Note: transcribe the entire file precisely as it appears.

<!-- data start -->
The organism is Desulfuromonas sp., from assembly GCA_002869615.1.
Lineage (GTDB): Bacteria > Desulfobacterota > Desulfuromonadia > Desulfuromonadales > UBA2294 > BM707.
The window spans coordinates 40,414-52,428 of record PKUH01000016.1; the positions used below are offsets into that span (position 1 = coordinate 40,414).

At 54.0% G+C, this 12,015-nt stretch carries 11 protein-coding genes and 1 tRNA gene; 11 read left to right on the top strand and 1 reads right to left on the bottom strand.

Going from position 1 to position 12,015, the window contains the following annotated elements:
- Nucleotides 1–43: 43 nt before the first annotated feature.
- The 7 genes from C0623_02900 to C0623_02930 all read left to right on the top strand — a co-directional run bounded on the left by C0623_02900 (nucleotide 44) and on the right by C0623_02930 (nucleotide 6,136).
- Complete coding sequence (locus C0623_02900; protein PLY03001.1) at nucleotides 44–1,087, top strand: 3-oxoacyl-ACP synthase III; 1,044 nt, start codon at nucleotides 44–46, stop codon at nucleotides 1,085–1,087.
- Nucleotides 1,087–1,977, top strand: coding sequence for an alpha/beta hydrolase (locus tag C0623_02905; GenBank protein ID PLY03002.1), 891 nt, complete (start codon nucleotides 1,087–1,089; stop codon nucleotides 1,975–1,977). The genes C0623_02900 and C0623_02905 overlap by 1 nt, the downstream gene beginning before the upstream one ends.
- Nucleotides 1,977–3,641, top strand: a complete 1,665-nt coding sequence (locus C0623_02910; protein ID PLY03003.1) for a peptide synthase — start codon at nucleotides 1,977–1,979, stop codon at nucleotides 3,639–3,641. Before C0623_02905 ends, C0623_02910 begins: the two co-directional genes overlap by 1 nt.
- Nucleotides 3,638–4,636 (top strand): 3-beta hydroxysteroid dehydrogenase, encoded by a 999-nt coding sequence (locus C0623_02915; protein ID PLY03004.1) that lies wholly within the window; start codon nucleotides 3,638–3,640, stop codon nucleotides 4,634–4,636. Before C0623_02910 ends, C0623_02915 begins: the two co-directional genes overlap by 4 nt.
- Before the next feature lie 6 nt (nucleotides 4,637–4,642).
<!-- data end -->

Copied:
The organism is Desulfuromonas sp., from assembly GCA_002869615.1.
Lineage (GTDB): Bacteria > Desulfobacterota > Desulfuromonadia > Desulfuromonadales > UBA2294 > BM707.
The window spans coordinates 40,414-52,428 of record PKUH01000016.1; the positions used below are offsets into that span (position 1 = coordinate 40,414).

At 54.0% G+C, this 12,015-nt stretch carries 11 protein-coding genes and 1 tRNA gene; 11 read left to right on the top strand and 1 reads right to left on the bottom strand.

Going from position 1 to position 12,015, the window contains the following annotated elements:
- Nucleotides 1–43: 43 nt before the first annotated feature.
- The 7 genes from C0623_02900 to C0623_02930 all read left to right on the top strand — a co-directional run bounded on the left by C0623_02900 (nucleotide 44) and on the right by C0623_02930 (nucleotide 6,136).
- Complete coding sequence (locus C0623_02900; protein PLY03001.1) at nucleotides 44–1,087, top strand: 3-oxoacyl-ACP synthase III; 1,044 nt, start codon at nucleotides 44–46, stop codon at nucleotides 1,085–1,087.
- Nucleotides 1,087–1,977, top strand: coding sequence for an alpha/beta hydrolase (locus tag C0623_02905; GenBank protein ID PLY03002.1), 891 nt, complete (start codon nucleotides 1,087–1,089; stop codon nucleotides 1,975–1,977). The genes C0623_02900 and C0623_02905 overlap by 1 nt, the downstream gene beginning before the upstream one ends.
- Nucleotides 1,977–3,641, top strand: a complete 1,665-nt coding sequence (locus C0623_02910; protein ID PLY03003.1) for a peptide synthase — start codon at nucleotides 1,977–1,979, stop codon at nucleotides 3,639–3,641. Before C0623_02905 ends, C0623_02910 begins: the two co-directional genes overlap by 1 nt.
- Nucleotides 3,638–4,636 (top strand): 3-beta hydroxysteroid dehydrogenase, encoded by a 999-nt coding sequence (locus C0623_02915; protein ID PLY03004.1) that lies wholly within the window; start codon nucleotides 3,638–3,640, stop codon nucleotides 4,634–4,636. Before C0623_02910 ends, C0623_02915 begins: the two co-directional genes overlap by 4 nt.
- Before the next feature lie 6 nt (nucleotides 4,637–4,642).